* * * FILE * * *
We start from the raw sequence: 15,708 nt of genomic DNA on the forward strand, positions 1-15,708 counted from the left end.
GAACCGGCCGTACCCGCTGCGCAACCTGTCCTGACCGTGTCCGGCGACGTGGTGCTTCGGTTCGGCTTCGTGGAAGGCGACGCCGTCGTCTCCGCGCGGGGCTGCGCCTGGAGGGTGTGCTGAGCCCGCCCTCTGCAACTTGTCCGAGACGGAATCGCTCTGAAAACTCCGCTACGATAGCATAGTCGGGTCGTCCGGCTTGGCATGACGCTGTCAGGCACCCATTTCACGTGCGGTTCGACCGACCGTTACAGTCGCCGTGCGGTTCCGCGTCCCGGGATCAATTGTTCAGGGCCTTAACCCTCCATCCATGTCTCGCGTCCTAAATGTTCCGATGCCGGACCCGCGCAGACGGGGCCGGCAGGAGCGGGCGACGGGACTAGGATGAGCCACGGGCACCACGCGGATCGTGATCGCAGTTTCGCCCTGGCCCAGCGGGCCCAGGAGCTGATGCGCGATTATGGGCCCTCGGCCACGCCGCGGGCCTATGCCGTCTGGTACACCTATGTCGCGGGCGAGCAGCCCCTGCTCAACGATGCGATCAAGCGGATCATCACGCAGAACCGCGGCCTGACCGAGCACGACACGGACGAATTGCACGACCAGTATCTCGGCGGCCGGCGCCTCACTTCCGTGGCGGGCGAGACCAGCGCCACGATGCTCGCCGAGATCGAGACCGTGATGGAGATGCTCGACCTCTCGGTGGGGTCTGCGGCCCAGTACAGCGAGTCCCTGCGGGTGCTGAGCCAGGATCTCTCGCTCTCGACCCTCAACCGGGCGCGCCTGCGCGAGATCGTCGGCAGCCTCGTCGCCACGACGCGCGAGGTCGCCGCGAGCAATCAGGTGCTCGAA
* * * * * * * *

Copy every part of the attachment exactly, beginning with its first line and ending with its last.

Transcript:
We start from the raw sequence: 15,708 nt of genomic DNA on the forward strand, positions 1-15,708 counted from the left end.
GAACCGGCCGTACCCGCTGCGCAACCTGTCCTGACCGTGTCCGGCGACGTGGTGCTTCGGTTCGGCTTCGTGGAAGGCGACGCCGTCGTCTCCGCGCGGGGCTGCGCCTGGAGGGTGTGCTGAGCCCGCCCTCTGCAACTTGTCCGAGACGGAATCGCTCTGAAAACTCCGCTACGATAGCATAGTCGGGTCGTCCGGCTTGGCATGACGCTGTCAGGCACCCATTTCACGTGCGGTTCGACCGACCGTTACAGTCGCCGTGCGGTTCCGCGTCCCGGGATCAATTGTTCAGGGCCTTAACCCTCCATCCATGTCTCGCGTCCTAAATGTTCCGATGCCGGACCCGCGCAGACGGGGCCGGCAGGAGCGGGCGACGGGACTAGGATGAGCCACGGGCACCACGCGGATCGTGATCGCAGTTTCGCCCTGGCCCAGCGGGCCCAGGAGCTGATGCGCGATTATGGGCCCTCGGCCACGCCGCGGGCCTATGCCGTCTGGTACACCTATGTCGCGGGCGAGCAGCCCCTGCTCAACGATGCGATCAAGCGGATCATCACGCAGAACCGCGGCCTGACCGAGCACGACACGGACGAATTGCACGACCAGTATCTCGGCGGCCGGCGCCTCACTTCCGTGGCGGGCGAGACCAGCGCCACGATGCTCGCCGAGATCGAGACCGTGATGGAGATGCTCGACCTCTCGGTGGGGTCTGCGGCCCAGTACAGCGAGTCCCTGCGGGTGCTGAGCCAGGATCTCTCGCTCTCGACCCTCAACCGGGCGCGCCTGCGCGAGATCGTCGGCAGCCTCGTCGCCACGACGCGCGAGGTCGCCGCGAGCAATCAGGTGCTCGAA